Small Boat Shed
The Small Boat Shed is home to skiffs and other small craft that were used around the Chesapeake Bay for fishing, oystering, and crabbing. Most of the displayed boats were locally built, with designs that were suited to available materials, water conditions, boatbuilding techniques, and local preferences. The original 1890’s freight terminal was relocated from Claiborne, Md. and rebuilt on Navy Point in 1933 to be used as a cannery warehouse by the St. Michaels Packing Company. CBMM acquired the building in 1971 and converted it to exhibition space.
Watermen used a wide variety of small boats around the Chesapeake Bay for fishing, oystering, and crabbing. Some of their boats were brought from other places along the East Coast, but most were locally built, with designs that suited to available materials, water conditions, boatbuilding techniques, and local preferences. Over time, so many log canoes and V-bottom boats were built that they became particularly identified with the Chesapeake region. While some of these boats were built for a specific fishery, many were versatile enough to be used for a different purpose if a fishery declined. Though all of these boats started in commercial fisheries, many ended their sailing days as pleasure boats.
Donations to the Annual Fund generously support the maintenance of the Small Boat Shed, as well as our other exhibition, restoration, and education programs.
Small Boat Shed Building
When the St. Michaels Packing Company constructed this building in 1933, the Great Depression was at its height. To economize, the company bought a freight terminal in nearby Claiborne, Maryland, from the Baltimore, Chesapeake & Atlantic Railway Company, which the BC&A no longer needed. The St. Michaels Packing Company disassembled the structure and rebuilt it in a new configuration here, next to their cannery on the end of Navy Point. At the height of the tomato season, cans straight out of the steamer were piled in this building until they could be shipped to market.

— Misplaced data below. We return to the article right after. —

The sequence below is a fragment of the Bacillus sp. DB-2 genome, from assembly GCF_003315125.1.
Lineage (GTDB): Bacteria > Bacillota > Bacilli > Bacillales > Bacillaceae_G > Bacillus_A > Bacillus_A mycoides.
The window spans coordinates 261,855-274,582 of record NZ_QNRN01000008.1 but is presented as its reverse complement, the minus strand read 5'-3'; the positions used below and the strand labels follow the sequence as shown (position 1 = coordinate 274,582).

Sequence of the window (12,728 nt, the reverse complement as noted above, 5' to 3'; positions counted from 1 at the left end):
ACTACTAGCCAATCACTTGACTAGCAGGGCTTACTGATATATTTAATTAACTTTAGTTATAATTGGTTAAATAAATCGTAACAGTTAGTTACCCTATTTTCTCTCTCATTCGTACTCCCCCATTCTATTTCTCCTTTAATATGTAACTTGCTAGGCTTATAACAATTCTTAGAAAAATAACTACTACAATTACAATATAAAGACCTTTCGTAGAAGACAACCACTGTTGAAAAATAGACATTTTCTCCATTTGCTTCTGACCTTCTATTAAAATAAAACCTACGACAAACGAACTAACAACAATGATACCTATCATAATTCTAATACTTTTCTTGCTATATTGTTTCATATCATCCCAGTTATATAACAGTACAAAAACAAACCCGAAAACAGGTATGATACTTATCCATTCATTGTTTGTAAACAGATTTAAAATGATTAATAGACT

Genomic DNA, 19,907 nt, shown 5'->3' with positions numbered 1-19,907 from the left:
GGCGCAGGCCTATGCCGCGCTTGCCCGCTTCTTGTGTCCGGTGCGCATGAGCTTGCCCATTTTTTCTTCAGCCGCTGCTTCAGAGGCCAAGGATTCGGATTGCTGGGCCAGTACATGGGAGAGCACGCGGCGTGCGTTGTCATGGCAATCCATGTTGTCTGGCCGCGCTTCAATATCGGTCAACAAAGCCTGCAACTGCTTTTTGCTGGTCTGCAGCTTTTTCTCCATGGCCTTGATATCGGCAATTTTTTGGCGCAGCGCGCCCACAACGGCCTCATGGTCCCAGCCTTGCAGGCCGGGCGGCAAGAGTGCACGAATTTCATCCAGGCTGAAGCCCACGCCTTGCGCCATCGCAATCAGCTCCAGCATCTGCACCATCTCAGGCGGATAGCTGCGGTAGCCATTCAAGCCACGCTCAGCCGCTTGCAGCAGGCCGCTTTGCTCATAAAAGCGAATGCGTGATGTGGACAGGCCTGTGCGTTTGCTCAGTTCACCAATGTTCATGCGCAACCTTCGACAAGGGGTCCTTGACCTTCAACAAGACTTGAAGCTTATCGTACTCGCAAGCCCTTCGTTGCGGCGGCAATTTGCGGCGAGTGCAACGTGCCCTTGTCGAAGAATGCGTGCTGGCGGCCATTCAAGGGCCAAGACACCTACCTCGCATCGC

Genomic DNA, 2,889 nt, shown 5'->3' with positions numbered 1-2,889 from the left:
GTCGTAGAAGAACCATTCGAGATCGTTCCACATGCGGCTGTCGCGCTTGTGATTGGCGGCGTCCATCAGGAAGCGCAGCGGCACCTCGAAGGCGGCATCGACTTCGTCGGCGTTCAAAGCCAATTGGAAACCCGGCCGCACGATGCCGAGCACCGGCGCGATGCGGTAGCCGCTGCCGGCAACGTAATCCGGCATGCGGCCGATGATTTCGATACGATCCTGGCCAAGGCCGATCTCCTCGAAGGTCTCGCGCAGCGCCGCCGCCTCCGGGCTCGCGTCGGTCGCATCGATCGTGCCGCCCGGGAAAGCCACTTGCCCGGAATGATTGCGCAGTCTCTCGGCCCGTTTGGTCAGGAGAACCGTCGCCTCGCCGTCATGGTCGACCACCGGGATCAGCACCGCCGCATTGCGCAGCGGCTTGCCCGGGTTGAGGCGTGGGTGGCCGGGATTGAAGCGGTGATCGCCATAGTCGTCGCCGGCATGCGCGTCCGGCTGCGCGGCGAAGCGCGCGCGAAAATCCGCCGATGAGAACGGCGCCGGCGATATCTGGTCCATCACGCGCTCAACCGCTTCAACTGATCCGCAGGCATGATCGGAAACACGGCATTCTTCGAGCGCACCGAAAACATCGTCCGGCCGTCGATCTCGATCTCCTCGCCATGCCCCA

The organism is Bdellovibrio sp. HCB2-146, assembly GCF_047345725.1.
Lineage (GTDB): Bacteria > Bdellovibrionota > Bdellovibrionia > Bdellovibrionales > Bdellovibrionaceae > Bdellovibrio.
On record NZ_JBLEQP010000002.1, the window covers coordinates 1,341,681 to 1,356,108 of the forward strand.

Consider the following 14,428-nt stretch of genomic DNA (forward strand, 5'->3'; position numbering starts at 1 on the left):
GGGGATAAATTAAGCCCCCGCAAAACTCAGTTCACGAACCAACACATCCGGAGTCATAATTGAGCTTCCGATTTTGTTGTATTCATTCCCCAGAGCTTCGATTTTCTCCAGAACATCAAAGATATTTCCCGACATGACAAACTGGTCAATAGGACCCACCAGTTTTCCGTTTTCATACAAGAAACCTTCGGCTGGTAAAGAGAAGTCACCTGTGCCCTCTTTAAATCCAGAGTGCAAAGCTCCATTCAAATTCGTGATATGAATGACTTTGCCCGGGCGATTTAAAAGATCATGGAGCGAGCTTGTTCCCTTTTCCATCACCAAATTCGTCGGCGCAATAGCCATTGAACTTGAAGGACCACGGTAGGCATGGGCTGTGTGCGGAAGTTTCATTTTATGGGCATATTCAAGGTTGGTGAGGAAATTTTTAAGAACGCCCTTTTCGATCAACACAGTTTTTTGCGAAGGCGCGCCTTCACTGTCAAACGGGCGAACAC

Bessie Lee was a jack-of-all-trades, built for versatility; in different seasons she would be used for clamming, oystering, and net fishing. During the early twentieth century, as interest in recreational sailing grew, simple, quick bateaux like the Bessie Lee were used in skiff races, and were rented out as pleasure craft to summertime vacationers. Her unique mast configuration allowed for flexibility—extra sail for racing, or conservative rigging for new sailors. Three mast steps in the skiff’s bow allowed the sailor to change sails for different wind conditions. When racing, you could use a lot of canvas, but when renting out, you could put a smaller mast and sail on to help keep novices out of trouble.
(photo) Bessie Lee in light airs. Photographer unknown, c. 1940. Collection of the Chesapeake Bay Maritime Museum, St. Michaels, MD. Gift of Clarence W. Strickland.
Built: c. 1920, Townsend, VA by John Hanson Downes
Length: 18 ft, 4 in (5.6 m)
Beam: 7 ft, 1 in (5.20 m)
Seaside bateau, c. 1920. Collection of the Chesapeake Bay Maritime Museum, St. Michaels, MD. Gift of Clarence W. Strickland. 82-14-1.
Smith Island Crabbing Skiff
Smith Island watermen used boats like this to sail to their crabbing grounds, where they caught soft crabs with a dip net. Although engine-powered boats appeared in the area around 1907, sailing skiffs such as this continued to be used in the commercial crab fishery until World War II. Later in life, this skiff was used for pleasure and was later found stored in a Pennsylvania barn. She has been restored to her original configuration, including the green deck paint.
(photo) Crabbing skiffs sailing into Neavitt, Maryland, c.1949 by Louis J. Feuchter. Oil on canvas, 21in x 27in (54cm x 70cm). Courtesy of The Mariners’ Museum, Newport News, Virginia.
Built: c. 1925, Smith Island, MD
Length: 18 ft, 11 in (5.5 m)
Beam: 6 ft, 1 in (1.85 m)
Smith Island crabbing skiff, c. 1925. Collection of the Chesapeake Bay Maritime Museum, St. Michaels, MD. Gift of Chester Marron. 2007-7-1.
Smith Island Crabbing Skiff